man what the hell happen to portland nightlife?!?!? grittys!!!??? i just cgetting back in now and the streets of portland were scary as hell tonight. som mahnyu fights and so many police and so many...thugs. what the hell. i was like the smallest guy out tonight and im pretty big. i was kinda intimidated.
re=posting some really old pics i took, except the first one, which came from the net







Haha. My cousin was out Friday night and she said there were more fights and blood than she could count. Didn't go out last night. Decided to watch UFC, but I guess you saved yourself 40 bucks and just watched it in person. Hopefully going out tonight. Tonight should be like a regular weekend night due to the holiday. Nice drunk typing by the way.
grittys457 said:
Haha. My cousin was out Friday night and she said there were more fights and blood than she could count. Didn't go out last night. Decided to watch UFC, but I guess you saved yourself 40 bucks and just watched it in person. Hopefully going out tonight. Tonight should be like a regular weekend night due to the holiday. Nice drunk typing by the way.

you know what it is, i figured it out...since headliners closed, all the regulars there now try to cram into the oasis, and that pisses people off cause everyone is drinking eachother's sweat and people start to act tough. about 60% of the fights last night were between girls who were almost thirty, which i guess would qualify them as women, rather than 'girls.' im staying in tonight cause tomorrow is the holiday and i think if anything it will be busy as hell and holidays always bring out amateurs (myself included) and that only spells t-r-o-u-b-l-e. have fun and fill us in on the details of fights..
Ahhhh, holy crap, I had the whole day off from work today. That really never happens. Got up and ate at Hot Suppa on Congress st. for breakfast. Then walked down to the Sea Dogs game and got my face burnanated. Damn it was hot out today. It will snow tomorrow I'm sure.

Kinda random, but we decided to take the Casco Bay lines out to Peaks Island after. Good decision. The ride was great. A well needed breeze on a perfect day. Ate at the Inn at Peaks after. They brew their own Shipyard beer there. The food was pretty good, we sat outside. You could actually see the roof of my girlfriend's apartment on Munjoy Hill. Sometimes I forgot how short of a boatride can take me away from the nonsense and thuggery of Patland...I mean Portland. Anyone who comes up here this summer should make sure to take a trip out to one of the islands. This is the one thing that the Manch or most other cities cannot compete with us in.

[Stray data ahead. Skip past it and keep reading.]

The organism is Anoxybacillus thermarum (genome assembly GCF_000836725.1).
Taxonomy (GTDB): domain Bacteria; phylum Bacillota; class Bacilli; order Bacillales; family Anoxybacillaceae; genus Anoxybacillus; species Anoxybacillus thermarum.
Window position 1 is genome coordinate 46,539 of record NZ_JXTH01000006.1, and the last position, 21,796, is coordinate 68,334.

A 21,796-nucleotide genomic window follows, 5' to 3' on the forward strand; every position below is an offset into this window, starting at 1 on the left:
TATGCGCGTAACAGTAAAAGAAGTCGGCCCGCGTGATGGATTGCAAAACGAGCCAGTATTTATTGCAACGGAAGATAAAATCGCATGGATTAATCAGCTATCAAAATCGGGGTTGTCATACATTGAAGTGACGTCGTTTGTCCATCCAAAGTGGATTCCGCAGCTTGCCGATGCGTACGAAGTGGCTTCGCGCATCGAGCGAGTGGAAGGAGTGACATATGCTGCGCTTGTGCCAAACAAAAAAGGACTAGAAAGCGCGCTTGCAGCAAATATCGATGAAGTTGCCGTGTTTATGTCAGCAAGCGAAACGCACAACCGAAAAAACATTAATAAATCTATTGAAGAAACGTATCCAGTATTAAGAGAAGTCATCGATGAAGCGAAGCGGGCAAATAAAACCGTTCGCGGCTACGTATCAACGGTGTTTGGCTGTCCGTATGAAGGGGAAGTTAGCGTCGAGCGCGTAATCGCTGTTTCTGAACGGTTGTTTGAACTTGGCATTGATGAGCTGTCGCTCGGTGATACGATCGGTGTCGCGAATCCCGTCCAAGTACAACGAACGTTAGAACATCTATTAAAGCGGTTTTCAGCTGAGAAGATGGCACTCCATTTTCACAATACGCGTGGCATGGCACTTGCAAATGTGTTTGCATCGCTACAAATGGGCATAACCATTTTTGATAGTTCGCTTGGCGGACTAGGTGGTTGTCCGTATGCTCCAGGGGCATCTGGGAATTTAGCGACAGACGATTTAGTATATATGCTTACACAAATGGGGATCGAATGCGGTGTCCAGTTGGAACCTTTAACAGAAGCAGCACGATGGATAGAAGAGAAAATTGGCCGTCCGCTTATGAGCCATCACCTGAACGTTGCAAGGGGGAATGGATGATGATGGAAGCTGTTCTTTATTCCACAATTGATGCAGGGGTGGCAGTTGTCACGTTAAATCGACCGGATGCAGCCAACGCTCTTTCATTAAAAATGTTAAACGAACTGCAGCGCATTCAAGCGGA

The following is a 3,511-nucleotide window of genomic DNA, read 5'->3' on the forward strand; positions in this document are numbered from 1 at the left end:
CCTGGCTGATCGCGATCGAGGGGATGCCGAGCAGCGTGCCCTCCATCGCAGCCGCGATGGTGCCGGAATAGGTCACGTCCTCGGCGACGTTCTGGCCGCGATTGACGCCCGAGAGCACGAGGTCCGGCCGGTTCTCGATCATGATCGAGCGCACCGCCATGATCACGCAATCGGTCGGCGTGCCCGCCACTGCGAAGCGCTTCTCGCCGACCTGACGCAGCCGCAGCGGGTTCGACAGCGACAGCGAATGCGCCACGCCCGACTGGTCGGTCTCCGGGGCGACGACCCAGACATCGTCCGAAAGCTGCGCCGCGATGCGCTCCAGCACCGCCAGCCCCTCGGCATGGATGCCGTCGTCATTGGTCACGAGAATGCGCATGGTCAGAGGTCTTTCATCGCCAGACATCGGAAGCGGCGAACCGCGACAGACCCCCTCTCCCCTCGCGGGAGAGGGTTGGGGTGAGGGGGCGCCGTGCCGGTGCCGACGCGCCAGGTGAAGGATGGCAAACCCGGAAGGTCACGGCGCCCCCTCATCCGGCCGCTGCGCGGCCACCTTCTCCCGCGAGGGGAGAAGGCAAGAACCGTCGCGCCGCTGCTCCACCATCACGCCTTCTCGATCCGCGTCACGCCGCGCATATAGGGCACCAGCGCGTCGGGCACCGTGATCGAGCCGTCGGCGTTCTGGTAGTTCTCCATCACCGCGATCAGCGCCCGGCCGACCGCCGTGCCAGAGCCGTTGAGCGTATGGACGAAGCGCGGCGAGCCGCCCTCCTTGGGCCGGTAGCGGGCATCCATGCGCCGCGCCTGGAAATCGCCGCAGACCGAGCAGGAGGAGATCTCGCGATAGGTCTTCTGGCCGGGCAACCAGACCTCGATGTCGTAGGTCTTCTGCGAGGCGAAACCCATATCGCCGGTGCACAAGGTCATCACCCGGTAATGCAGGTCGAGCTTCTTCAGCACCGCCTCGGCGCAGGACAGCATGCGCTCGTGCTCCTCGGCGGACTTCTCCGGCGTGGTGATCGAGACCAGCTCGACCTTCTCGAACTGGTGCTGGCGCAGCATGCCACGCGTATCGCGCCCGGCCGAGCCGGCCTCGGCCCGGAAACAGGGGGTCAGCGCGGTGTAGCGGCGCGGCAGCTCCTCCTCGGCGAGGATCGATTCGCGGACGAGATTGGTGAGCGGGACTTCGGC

Here's the site for where we ate. Thinking about having my wedding there if it is somewhat under a billion dollars...

patland, hmmm, i could get used to that. nonsense? i dont know about that! i live here not only because i grew up here, but also because compared to every other city i have visited, I like it the best. I think portland, trash residents included, is hands down one of america's best cities. obviously its not NYC, but i would choose it over NYC anyday. r we the most important place on earth? nope. but is there a reason tourists flock here every year to flee their own homes to our south? yep. and that same reason is why this is my home.

went to the beach today in portland, thats right, our city has a beach. it is absolutely gorgeous (grittys zip it about the clientele that litter this area).

then i saw this guy taking a boat out to casco bay holding a beer mug and reading the forecaster, so naturally i tried to pop a cap in him thinking it was grittys but the laser sight fell off my piece and the bahstid escaped. next time. anyways, heres my photos from today:





I walk that trail all the time. Lot of people bring their dogs down to the water. Dogs don't give a shit, they jump in freezing water and swim around. Don't know why more people don't use that beach. Think they could run something through it to make it more beach sandy.

Yes I saw the pics, yes I wanna make some sort of joke, no I won't.

And no way you could shoot me with just a basic gun and laser. Need like heat seeking missile or something.
This is some good news if it happens. I also suggest going to www.thebollard.com to look at pics of the building. Needs a lot of work.

The next Portland Public Market?
Vendors group eyes old Surplus Store

By Chris Busby

Several longtime tenants of the Portland Public Market have banded together to seek a new home, and they may have just found one: the Clapp Building in Monument Square, last occupied by the Surplus Store.

The proprietors of Maine Beer and Beverage, K. Horton's Specialty Foods, and the flower shop A Country Bouquet have teamed with Borealis Breads to look for a new, communal retail space downtown, according to Maine Beer and Beverage co-owner Bill Milliken. The group has explored a number of potential properties over the past few weeks, Milliken said, and is excited about the prospect of setting up shop less than a block from the Public Market.